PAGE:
- ACAS shall own the copyright on materials created by staff members when it is done as part of employment activities for which the staff member was directed by ACAS and paid as an employee.
- If a staff member is the author of academic materials, they retain the moral right to be named as its author, even if ACAS owns the copyright.
- Staff members shall own all other intellectual property they create in their own time and not using ACAS resources or materials, even when it relates to their area of academic interest. Examples of the above:
ACAS asks Brad to write a textbook as part of his role as a staff member. Time is allocated in his list of duties as an employee. ACAS fully owns the copyright on it.
Brad writes a textbook in his spare time. Even though he discussed the idea with his supervisor, no time is allocated in his list of duties as an employee. Brad fully owns the copyright on it.
ACAS gets external funding for Brad to write a textbook. ACAS then asks Brad to write it and allocates time in his list of duties as an employee, and pays Brad from the grant. ACAS fully owns the copyright on it.
- Students shall own any intellectual property they create, unless they specifically agree otherwise in writing.
- Staff members may not require a student to surrender their intellectual property unless the student is paid as an employee to generate it under the same terms as staff members.
- When staff and students produce intellectual property jointly, they shall share jointly both ownership and the moral rights.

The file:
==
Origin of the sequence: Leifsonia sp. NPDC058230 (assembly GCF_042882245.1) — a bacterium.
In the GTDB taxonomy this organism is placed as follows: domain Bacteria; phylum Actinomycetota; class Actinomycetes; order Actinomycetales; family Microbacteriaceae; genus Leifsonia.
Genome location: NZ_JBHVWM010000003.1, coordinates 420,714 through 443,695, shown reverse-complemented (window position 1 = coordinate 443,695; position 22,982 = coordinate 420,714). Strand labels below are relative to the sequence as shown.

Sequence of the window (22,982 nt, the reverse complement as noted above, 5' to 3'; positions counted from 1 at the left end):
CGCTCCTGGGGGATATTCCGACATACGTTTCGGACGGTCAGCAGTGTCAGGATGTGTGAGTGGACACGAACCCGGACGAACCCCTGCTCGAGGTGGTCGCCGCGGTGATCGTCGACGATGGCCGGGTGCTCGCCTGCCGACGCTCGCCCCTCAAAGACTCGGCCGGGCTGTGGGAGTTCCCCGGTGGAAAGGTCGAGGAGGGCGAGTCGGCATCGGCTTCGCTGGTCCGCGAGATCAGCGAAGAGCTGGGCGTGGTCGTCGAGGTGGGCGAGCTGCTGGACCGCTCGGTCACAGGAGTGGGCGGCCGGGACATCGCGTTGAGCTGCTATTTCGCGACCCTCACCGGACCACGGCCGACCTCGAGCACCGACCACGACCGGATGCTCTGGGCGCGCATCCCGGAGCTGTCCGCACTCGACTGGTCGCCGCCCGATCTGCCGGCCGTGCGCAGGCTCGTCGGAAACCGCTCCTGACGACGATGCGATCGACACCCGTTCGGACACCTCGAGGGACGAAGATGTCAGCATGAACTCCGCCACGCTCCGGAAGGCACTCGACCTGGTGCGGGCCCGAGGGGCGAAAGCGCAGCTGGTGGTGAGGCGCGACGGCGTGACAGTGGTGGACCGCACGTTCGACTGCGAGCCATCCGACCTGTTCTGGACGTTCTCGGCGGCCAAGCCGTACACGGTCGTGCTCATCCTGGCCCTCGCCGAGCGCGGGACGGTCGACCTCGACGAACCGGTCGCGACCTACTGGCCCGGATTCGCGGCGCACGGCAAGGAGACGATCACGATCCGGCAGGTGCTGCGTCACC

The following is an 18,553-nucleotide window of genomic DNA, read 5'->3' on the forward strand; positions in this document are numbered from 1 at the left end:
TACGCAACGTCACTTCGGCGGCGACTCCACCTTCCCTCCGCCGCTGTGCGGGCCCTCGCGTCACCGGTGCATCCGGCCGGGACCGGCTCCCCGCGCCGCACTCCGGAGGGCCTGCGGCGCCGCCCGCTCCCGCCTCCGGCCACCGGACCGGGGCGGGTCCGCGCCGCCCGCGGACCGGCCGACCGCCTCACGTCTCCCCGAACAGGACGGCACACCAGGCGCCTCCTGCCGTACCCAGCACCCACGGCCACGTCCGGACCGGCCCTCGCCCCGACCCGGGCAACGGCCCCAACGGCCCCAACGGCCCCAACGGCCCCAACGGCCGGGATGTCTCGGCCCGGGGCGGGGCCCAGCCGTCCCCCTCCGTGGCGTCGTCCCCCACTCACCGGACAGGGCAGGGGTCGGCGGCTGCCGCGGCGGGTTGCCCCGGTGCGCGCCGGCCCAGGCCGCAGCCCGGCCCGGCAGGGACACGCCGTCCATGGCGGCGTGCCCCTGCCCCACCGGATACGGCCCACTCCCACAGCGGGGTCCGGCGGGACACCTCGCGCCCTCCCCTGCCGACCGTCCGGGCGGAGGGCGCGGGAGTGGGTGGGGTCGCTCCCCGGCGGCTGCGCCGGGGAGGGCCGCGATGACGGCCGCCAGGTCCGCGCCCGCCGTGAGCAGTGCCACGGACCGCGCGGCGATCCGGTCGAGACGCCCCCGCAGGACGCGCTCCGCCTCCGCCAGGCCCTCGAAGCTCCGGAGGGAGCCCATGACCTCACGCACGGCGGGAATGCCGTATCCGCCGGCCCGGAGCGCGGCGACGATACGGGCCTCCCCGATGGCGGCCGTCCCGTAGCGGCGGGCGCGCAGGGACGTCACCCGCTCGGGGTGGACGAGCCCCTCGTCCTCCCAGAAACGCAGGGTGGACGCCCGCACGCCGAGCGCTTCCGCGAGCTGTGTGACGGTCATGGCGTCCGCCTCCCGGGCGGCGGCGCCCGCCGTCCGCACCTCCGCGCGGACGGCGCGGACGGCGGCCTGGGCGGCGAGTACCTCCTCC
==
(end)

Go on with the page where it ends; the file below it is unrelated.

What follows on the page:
- Staff members or students who plagiarize or infringe intellectual property in any manner shall be referred to the prinipal for discipline.
- When staff or students substantially reproduce ideas from some other source, even if they do not infringe the copyright, they must give credit to the source.
Jade used the basic idea from another article as the basis for her own essay. She is required to reference the other author.
- Recordings of instruction given in the course of ACAS educational or other activities (including, but not limited to video, audio) shall remain the property of those who generated them, but ACAS will gain unrestricted and free license to use them for their internal purposes.
Brad makes a video recording of himself teaching. Brad owns the intellectual property on the recording, but ACAS has the right to use it for other teaching within ACAS. However, ACAS can’t sell it or hire it outside ACAS.
- The purpose of this policy is to ensure that, when a staff member produces material specifically for an ACAS course and owns copyright on it, the ACAS course provider can still use that material even if the staff member leaves the program. When a staff member produces materials for an ACAS course:
- The staff member automatically licenses the provider of that ACAS course to use those materials for the ACAS program for which it was written, including any subsequent replacement courses.
- The provider of the ACAS course may be either the ACAS center or an ACAS auspicee.
- The license shall entitle the licensee to continue to use, modify, and reproduce those materials without royalty or payment of any kind whatsoever for use with its own students.
- This is a condition of employment, whether the staff member is paid or voluntary.
- The ownership of copyright is a separate matter and will follow the other regulations as above.
- If the materials are written as commercial publications for sale to students, the provision of materials shall continue under the same terms.
LMN College is an auspicee of ACAS and runs a course under ACAS auspices. Karen is the administrator and Jeff is a staff member.
Jeff writes a textbook for LMN College to be used in the course, so LMN College automatically has a license as defined above. During the year, Jeff disagrees with Karen and resigns. LMN College is entitled to continue using the textbook, even though Jeff still owns copyright on it. At the end of the year, the instructors make changes to improve the textbook, and will use it again in the future.